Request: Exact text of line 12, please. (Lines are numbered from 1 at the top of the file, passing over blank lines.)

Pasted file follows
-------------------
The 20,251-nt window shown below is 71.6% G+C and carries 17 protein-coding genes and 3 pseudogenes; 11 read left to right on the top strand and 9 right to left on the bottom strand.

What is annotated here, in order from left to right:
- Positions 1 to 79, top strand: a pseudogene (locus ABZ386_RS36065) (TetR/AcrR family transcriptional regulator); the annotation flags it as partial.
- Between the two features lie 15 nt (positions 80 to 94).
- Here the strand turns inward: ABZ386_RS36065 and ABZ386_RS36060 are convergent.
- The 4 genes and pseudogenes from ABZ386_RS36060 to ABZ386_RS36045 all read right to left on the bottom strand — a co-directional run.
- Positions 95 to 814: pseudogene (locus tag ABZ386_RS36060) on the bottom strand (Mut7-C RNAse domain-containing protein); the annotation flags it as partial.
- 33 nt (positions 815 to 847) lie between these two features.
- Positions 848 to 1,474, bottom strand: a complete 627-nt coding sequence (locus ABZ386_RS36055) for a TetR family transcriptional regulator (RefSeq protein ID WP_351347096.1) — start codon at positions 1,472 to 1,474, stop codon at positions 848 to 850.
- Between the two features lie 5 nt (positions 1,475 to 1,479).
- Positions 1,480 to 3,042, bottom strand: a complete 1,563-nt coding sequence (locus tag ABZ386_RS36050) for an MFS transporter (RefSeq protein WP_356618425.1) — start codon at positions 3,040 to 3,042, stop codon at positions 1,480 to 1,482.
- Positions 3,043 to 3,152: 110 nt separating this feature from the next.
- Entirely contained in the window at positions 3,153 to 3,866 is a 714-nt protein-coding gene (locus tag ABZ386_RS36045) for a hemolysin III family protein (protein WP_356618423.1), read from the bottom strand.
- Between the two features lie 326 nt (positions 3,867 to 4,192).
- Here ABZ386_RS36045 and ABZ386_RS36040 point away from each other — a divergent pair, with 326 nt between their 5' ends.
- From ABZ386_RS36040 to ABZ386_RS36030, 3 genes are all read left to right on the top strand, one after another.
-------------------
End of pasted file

- Positions 3,043 to 3,152: 110 nt separating this feature from the next.